Pune: Govinda Bokare, a 27-year-old student who is preparing for the Maharashtra Public Service Commission (MPSC) examinations, has been waiting two years for the exam for the post of police sub-inspector (PSI). The state did not conduct the exam in 2015 and 2016.
Bokare, who graduated from a college in Marathwada in 2009 and won a gold medal in history in his post graduation, has appeared for the MPSC exams seven times without any luck. His parents, working on their five-acre farm in a drought-affected village, still make sure to send him Rs 7,000-8,000 per month to study at Pune.
He said, “I cannot be a farmer like my parents as it does not offer a secure future. The government has not filled vacancies for teachers and hence I began to study for the civil services. But even here there is the same problem – the government does not fill vacancies.”
He, along with 500 other students, participated in a rally at the collector’s office in Pune on February 8. The protestors had various demands, including that exams be conducted regularly. Rallies are being held till February 13 by students in over 13 cities, including Mumbai, Pune, Nashik, Aurangabad, Latur and Nagpur. Across the state, students have ten major demands, including that over 45,000 posts for Class I and II be filled, transparency in the examination process and so on.
The MPSC, an independent body, conducts state services exam to fill Class I and II gazetted posts (deputy collector, deputy superintendent of police and so on), as well as exams to fill PSI, sales tax inspector (STI) and assistant section officer (ASO) posts, among others. Every year, more than two lakh students appear for each exam. However, the number of posts for 2015 was 377, for 2016 it was 135, for 2017, 377 and for 2018, 69.
There is also no fixed timetable for when MPSC announces that they going to conduct exams, so students have no choice but to wait around and keep studying. In the last two years, no PSI exams have been announced. The state has also not opened up applications for the post of talathi (village accountant) in the last two years. Students are now demanding that the MPSC follow the Tamil Nadu pattern and announce exams six months in advance, and that the timetable for all exams, interviews and details on joining dates are announced in the same advertisements.
Vikas Neharkar, a student, said, “We keep waiting for the exams to be announced. We are always under unnecessary stress, [we don’t know] whether to concentrate on the state services exam or the PSI/STI/ASO exams and so on. When they don’t conduct exams, we lose years. Our age keeps increasing and thus our chances for appearing for the exams goes down.”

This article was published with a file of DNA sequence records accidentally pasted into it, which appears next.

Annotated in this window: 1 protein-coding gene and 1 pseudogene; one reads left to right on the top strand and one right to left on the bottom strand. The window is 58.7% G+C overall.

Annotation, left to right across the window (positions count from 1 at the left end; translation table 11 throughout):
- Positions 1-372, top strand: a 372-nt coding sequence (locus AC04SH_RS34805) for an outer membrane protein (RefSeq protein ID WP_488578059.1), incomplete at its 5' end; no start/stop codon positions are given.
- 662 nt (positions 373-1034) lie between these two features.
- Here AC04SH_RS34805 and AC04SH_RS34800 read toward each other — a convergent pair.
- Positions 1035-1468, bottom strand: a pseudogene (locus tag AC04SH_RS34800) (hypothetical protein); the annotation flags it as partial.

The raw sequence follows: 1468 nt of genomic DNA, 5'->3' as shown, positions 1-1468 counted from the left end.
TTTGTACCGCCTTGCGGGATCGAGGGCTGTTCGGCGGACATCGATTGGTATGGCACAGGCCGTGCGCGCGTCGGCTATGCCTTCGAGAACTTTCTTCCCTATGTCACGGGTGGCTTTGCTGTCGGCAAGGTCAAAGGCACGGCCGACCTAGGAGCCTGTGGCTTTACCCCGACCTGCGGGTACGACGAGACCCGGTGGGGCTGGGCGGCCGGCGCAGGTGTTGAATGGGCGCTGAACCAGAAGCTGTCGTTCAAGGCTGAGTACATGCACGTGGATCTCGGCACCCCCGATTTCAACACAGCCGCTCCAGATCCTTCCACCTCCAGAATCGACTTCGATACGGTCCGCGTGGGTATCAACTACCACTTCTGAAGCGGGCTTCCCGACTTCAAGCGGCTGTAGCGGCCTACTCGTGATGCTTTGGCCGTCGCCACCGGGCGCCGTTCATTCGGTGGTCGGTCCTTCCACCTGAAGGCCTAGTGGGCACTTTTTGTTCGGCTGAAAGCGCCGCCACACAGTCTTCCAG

They also demanded that the MPSC’s civil services aptitude test follow the UPSC model. Sharad Chavan, a student, said, “Both MPSC and UPSC have two papers in entrance tests – civil services aptitude tests and general studies. The first questions based on comprehension, logical reasoning and mathematics, and the latter paper has questions on all subjects like history, geography and so on. But UPSC considers the general studies marks for the final selection, while CSAT marks are only used for qualification. But the MPSC selects candidates based on marks of both CSAT and general studies.”
He added, “Students like us with an arts background find it difficult to get good marks in the CSAT, as it requires maths, while students with engineering and science backgrounds get good marks. They have a better chance of getting selected, through no fault of our own. Once you have minimum 60% marks in CSAT, then your selection is based on only general studies in the UPSC exam. MPSC should follow this UPSC pattern.”
Vilas Kapade, who is from a small village in Nanded district, finished his BA in 2009 and has been in Pune for the last four years preparing for the MPSC exams. “When we don’t get posts after appearing for the exam, it is interpreted that we don’t study. But nobody knows the technical aspects, like the extremely poor ratio of posts to applicants, difficulties students from villages face while studying and so on. People from my village, including my parents, hope that I will become an officer. They keep asking me about my exams. A few think I don’t work hard. I avoid going home, or sometimes I go home but don’t roam around in the village as people keep asking. I feel ashamed to take money from home. But I don’t have an option. I worked as a security guard at an ATM centre but that is a distracton.”
The protestors also want the government to talathi posts through the MPSC. Sharad Chavan, participating in the rally, said, “Currently, district boards of each district, with direction from the respective collectors, conduct their own exams to fill posts. Due to the lack of transparency, posts are sold. So these posts should be filled through an MPSC exam conducted across the state.”
Students also point to an increasing number cases in which dummy candidates appear for exams. Therefore, student say that people should be allowed into an exam centre only after biometric attendance, and mobile jammers should be placed during the exam.
Avinash Dharmadhikari, a former IAS officer who offers guidance to MPSC students, said, “This is a serious issue and the government needs to look into this. Over 2.5-3 lakh students from across the state fill the forms for various exams conducted by the MPSC. This year, 69 posts are available and three lakh students have filled forms.”
He added, “Pune has become the centre where students come to prepare for civil service exams, and Pune must have over one lakh students. Can you imagine what they go through when exams are not conducted or posts are too little to have hopes?”
Despite several calls and messages, V.N. More, chairman, MPSC, did not respond. When this reporter called Pradip Kumar, secretary, MPSC, his personal assistant said he was in a long meeting.
Varsha Torgalkar is an independent journalist based in Pune.